NEW YORK —
Among the diverse new approaches for developing the burgeoning 3D TV market was an attempt by several manufacturers at the recent International CES to test the U.S. waters for glasses-free 3D TV.
Several manufacturers showed prototype glasses-free displays, with varying degrees of success in presenting the illusion of 3D.
On the surface, the concept appears to be the panacea for most of what ails the nascent 3D TV movement.
Most consumers who have expressed disinterest in 3D TV in focus studies have cited high price and the need to wear glasses as the greatest impediment to making a purchase.
The glasses-free concept demos at the show offered hope that very soon glasses-free 3D sets will be viable market drivers. Limitations in most of the demos were a very narrow viewing angle to see the effect, and warnings by several set makers that the technology could make some people feel discomfort and could be harmful to young children, while their vision develops.
One company is already planning to deliver a set to market in coming months.
New York-based Team ACX showed what may be the first auto-multiscopic glasses-free 3D LCD TV to reach the U.S. market. The 24-inch set produces high-resolution 3D images that can be viewed without special glasses.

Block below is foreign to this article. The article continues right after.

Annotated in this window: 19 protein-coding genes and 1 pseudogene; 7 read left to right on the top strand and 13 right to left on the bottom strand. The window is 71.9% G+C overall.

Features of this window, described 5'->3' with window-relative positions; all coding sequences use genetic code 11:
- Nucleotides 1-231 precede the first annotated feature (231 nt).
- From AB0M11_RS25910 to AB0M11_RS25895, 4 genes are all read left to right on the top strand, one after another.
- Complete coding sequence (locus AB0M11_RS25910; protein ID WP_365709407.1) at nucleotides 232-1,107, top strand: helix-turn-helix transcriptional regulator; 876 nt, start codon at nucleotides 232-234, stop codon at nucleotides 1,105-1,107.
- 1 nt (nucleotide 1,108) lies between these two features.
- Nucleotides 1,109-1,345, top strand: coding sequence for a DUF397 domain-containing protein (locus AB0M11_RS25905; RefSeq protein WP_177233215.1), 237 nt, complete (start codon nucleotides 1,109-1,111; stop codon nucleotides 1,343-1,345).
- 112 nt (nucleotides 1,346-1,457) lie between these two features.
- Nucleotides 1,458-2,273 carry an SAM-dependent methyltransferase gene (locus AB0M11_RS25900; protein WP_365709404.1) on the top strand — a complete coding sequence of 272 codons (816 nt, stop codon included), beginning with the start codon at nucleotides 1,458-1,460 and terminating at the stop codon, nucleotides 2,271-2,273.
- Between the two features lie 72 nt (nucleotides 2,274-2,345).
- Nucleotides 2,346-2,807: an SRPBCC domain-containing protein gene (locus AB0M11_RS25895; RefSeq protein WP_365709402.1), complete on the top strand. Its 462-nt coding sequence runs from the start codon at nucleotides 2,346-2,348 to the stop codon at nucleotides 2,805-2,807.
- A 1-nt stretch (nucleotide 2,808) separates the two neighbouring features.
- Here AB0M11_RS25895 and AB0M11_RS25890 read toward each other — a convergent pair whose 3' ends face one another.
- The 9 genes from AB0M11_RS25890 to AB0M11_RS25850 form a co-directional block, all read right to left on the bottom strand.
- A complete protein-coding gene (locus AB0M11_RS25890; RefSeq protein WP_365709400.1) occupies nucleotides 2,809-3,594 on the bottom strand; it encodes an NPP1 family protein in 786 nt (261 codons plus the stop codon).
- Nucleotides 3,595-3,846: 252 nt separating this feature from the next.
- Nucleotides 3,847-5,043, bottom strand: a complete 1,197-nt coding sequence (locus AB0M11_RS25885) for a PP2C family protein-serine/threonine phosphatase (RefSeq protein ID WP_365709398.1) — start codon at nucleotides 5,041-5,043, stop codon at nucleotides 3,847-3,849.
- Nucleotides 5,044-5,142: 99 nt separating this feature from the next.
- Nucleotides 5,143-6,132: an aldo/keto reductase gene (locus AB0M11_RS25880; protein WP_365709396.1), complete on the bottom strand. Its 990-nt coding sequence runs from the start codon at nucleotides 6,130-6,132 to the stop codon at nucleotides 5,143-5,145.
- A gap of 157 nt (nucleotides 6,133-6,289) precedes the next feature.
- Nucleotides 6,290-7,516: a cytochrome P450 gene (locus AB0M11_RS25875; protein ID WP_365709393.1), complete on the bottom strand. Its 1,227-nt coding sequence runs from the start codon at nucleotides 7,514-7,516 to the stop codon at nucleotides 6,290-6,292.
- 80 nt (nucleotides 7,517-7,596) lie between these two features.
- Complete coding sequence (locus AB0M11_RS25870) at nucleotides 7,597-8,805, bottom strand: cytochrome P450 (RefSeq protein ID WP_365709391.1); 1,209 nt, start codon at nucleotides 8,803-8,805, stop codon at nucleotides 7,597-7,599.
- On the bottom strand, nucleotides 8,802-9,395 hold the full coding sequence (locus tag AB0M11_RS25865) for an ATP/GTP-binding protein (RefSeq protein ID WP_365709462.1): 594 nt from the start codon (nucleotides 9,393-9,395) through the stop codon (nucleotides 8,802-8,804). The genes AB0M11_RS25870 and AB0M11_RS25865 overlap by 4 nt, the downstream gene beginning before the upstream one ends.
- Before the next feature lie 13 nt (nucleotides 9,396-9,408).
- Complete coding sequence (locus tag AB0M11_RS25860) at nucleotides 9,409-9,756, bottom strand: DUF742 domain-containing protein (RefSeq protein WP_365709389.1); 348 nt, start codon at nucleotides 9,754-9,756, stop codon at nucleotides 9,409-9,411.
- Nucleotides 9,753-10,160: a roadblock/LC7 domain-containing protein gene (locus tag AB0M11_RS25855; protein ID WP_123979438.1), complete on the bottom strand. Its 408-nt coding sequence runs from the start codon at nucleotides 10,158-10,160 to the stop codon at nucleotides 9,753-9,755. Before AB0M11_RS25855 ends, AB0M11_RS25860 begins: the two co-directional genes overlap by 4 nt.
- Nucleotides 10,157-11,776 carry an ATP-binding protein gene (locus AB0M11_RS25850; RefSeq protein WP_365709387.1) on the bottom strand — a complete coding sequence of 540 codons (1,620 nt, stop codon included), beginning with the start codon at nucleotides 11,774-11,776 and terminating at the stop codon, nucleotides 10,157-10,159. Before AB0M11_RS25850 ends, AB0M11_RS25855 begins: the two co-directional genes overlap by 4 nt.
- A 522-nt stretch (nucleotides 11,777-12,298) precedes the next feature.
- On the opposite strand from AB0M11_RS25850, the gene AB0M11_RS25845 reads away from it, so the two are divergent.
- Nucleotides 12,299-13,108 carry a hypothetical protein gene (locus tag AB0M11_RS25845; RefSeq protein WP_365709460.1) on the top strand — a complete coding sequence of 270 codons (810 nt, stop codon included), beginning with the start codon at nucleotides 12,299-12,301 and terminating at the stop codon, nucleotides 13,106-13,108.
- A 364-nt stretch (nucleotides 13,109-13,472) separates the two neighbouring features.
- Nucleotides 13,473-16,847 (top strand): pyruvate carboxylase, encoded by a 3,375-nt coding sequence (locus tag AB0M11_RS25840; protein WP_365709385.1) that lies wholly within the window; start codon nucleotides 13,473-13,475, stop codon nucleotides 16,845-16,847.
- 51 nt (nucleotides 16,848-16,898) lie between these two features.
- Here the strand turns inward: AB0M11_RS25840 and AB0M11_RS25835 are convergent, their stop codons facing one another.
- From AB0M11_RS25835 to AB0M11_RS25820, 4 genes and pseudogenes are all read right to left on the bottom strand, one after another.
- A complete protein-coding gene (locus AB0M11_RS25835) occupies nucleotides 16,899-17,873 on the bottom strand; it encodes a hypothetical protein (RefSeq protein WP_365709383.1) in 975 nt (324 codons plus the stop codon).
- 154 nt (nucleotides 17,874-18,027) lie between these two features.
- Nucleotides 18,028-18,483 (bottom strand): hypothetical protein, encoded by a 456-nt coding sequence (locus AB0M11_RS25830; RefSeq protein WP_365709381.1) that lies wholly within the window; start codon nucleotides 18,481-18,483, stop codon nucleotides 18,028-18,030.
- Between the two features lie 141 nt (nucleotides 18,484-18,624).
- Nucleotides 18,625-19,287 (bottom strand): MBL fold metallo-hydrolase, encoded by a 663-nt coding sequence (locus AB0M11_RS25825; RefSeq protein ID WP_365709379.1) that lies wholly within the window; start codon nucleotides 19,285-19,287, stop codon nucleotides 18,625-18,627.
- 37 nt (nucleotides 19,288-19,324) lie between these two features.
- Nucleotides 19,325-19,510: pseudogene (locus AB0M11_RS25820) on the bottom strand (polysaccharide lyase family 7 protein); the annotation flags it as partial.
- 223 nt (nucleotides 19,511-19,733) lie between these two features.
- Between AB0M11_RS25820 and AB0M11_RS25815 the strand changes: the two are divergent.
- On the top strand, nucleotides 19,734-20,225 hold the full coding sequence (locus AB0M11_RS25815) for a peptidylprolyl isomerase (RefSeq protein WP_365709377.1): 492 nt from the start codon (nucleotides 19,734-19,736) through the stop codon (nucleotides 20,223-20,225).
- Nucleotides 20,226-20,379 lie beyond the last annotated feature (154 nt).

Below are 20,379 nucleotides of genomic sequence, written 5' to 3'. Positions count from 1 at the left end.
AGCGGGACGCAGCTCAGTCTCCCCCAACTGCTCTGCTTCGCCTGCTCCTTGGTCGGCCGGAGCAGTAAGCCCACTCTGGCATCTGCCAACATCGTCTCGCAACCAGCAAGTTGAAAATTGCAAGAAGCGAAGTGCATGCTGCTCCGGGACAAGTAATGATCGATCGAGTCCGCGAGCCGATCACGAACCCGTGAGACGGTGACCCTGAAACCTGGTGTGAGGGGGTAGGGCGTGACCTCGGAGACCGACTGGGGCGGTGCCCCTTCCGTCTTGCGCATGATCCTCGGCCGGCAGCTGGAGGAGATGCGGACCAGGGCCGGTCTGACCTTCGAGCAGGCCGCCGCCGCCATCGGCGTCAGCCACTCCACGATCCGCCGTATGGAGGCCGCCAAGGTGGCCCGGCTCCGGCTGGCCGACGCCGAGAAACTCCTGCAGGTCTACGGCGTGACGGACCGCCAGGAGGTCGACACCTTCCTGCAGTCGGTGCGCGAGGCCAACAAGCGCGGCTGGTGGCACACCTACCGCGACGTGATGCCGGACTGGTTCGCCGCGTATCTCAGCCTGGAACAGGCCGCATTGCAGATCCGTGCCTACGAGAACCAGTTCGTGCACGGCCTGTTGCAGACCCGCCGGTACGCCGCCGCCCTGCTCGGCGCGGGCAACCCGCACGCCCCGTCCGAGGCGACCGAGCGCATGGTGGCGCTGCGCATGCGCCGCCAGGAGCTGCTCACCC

Called the Vibrante 3DX-24 ($800 suggested retail), the 3D set will display FullHD 1080p 3D content and includes an ATSC tuner, HDMI, component, VGA, S-Video, and composite inputs, a 20,000:1 dynamic contrast ratio, 5ms response time and a 16:9 aspect ratio.
ACX said the Vibrante will be distributed nationwide exclusively by M. Rothman & Co.
It is scheduled to be available at selected retailers and online etail stores later this year, the company said.
Several manufacturers tested prototypes on CES attendees.
Sony showed early prototypes of glasses-free LCD TVs and a glasses-free 3D OLED display. These included a 56-inch 4K pixel LCD monitor, a 46-inch 2K pixel LCD and a 24.5-inch 2K pixel OLED display.
Toshiba showed 65-inch, 56-inch, 20-inch and 12-inch lenticular glasses-free 3D panels, but all were prototypes with no immediate plans for commercial introduction in the United States.
The larger screens offered 4K resolution in 2D only, and enabled viewing a 3D effect from three positions in front of the screen.